Lance Corporal, 242012, 2/6th Battalion, Royal Warwickshire Regiment
(previously 2253 Royal Sussex Regiment)
Killed in Action at Fromelles, Pas de Calais, France, 19 July 1916, aged about 19
No known grave. Commemorated on the Loos Memorial, Panel 22-5

Edward Fielder

Edward Cecil Fielder was the fifth child of Ann (née Hooker) and William Fielder. Like his elder brother Frederick, he was born at Plaxtol in Kent, in Wrotham parish. His birth was registered in 1897 but he was not baptised until 1902, at the same time as his sister Marguerite. His father worked on the land, rising by 1911 to be a farm bailiff. In 1901 Edward was living with his family at Old Soar Cottages in Plaxtol and in 1911, recorded as Cecil, he was still at home, which by now was Springfield Cottages in nearby Shipbourne. Now aged 14 he was enumerated as a farm labourer. Presumably he moved to Perry Hill in Hartfield when his family did so sometime between 1911 and 1914.

He enlisted in Hastings, and was presumably posted to the Royal Sussex Regiment. He seems to have given his address as Bolebrook, which is in Hartfield and very close to Perry Hill, so the two places could be the same. At some point he was transferred to the Royal Warwickshire Regiment, which landed in France on 21 May 1916, and was killed in action less than two months later on 19 July 1916. He was killed near Pheasant Wood, Fromelles, Pas de Calais, France, aged 19. He has no known grave although his name appears on the memorial at Loos-en-Gohelle, Département du Pas-de-Calais, Nord-Pas-de-Calais, France; he is also commemorated on both Plaxtol and Hartfield memorials.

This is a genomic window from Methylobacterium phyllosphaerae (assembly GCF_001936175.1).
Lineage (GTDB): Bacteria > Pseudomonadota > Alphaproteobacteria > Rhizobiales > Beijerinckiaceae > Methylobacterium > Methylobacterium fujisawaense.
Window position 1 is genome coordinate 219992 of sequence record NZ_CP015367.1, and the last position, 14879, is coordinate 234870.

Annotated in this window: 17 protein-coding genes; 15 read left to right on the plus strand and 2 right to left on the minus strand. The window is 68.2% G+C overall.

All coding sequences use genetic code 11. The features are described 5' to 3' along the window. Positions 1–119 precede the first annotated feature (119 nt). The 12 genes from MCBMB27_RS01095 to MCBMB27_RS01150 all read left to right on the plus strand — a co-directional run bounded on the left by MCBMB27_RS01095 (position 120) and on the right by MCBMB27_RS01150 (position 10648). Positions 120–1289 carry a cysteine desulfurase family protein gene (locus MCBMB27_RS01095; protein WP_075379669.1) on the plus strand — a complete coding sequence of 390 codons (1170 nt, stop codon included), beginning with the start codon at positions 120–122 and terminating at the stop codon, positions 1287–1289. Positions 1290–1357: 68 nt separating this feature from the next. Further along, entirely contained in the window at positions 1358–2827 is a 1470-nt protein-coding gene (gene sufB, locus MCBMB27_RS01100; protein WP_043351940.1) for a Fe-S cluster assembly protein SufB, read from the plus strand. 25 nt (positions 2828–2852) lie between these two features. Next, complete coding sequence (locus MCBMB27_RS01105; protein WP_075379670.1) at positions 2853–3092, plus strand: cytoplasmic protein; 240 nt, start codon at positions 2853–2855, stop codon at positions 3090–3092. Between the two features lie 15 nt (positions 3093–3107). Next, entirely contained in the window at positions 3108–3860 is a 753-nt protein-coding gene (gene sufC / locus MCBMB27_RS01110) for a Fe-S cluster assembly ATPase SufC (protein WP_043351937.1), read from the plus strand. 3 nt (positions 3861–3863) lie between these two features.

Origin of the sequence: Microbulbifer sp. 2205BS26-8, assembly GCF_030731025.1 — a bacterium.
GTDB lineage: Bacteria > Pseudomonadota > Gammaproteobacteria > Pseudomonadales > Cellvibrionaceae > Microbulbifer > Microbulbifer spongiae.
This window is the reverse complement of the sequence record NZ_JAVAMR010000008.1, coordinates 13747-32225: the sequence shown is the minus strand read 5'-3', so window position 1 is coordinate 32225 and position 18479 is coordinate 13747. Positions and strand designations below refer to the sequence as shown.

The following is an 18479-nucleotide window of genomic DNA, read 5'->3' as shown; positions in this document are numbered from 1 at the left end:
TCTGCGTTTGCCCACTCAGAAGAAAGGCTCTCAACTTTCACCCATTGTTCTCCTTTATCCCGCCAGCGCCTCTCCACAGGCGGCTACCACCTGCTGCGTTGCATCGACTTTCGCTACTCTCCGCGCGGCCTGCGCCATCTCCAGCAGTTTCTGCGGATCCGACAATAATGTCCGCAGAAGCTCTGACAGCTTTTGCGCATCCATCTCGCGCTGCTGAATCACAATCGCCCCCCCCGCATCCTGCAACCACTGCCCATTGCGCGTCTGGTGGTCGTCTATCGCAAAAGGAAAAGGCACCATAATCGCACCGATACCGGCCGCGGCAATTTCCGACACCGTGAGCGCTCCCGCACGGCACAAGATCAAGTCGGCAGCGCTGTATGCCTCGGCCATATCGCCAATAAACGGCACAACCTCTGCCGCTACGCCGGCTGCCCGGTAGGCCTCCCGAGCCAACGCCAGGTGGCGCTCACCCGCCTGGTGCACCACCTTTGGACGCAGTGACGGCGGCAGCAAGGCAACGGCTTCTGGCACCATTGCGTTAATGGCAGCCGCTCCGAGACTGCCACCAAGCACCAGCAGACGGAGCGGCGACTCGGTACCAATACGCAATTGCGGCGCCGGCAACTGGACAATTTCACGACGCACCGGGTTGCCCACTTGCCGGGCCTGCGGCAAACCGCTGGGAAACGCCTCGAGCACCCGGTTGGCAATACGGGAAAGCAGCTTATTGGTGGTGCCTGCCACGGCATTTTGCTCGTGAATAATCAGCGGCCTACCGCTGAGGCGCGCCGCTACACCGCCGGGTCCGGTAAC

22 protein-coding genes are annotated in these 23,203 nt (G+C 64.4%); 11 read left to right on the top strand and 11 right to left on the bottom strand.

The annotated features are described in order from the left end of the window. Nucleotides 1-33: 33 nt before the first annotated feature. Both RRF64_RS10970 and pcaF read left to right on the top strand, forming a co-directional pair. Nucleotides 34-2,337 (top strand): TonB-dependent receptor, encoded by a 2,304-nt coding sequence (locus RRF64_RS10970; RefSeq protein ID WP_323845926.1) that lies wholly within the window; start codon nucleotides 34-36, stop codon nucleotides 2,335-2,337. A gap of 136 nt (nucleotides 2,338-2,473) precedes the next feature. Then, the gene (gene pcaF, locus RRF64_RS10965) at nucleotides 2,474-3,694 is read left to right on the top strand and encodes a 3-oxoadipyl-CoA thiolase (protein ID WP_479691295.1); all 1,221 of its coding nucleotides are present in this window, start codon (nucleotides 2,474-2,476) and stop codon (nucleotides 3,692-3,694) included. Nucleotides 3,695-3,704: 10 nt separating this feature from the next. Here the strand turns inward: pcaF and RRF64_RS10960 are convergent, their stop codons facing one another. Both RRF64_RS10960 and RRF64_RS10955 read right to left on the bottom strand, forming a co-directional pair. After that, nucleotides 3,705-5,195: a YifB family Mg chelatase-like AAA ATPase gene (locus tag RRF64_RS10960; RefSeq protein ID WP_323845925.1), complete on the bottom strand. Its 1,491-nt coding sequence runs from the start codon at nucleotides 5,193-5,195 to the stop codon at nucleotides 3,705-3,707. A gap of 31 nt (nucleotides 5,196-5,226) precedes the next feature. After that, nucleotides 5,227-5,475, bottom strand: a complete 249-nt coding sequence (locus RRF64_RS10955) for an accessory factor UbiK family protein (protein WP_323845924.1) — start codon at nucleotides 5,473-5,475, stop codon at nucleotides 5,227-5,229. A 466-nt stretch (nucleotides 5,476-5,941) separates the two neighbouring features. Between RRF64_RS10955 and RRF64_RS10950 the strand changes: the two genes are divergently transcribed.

Lance Corporal Edward Fielder's inscription
on the Loos Memorial (bottom row)
(Click to enlarge)

The War Office Daily list, dated 14 October 1917, baldly states:

Casualty listed as: Previously missing, now reported killed

and gives his next of kin address simply as Hartfield.

Judging by the place and date of his death, Edward took part in the Battle of Fromelles, a subsidiary attack of the Battle of the Somme. According to Wikipedia, preparations for the attack were rushed, and the troops inexperienced in trench warfare. In addition the German defence was seriously underestimated.

His death was a second blow to his family, as his brother Frederick had been killed in action about three weeks earlier. Their mother Ann appears as Edward's sole legatee in the register of soldiers' effects. A third brother, Sidney, fought in France and was wounded in the shoulder and leg in August 1917, losing an arm as a result. However, this did not appear to deter him in later life as, on the 1939 register he is listed in Uckfeld as a 'farm labourer, heavy work'.

Pam Griffiths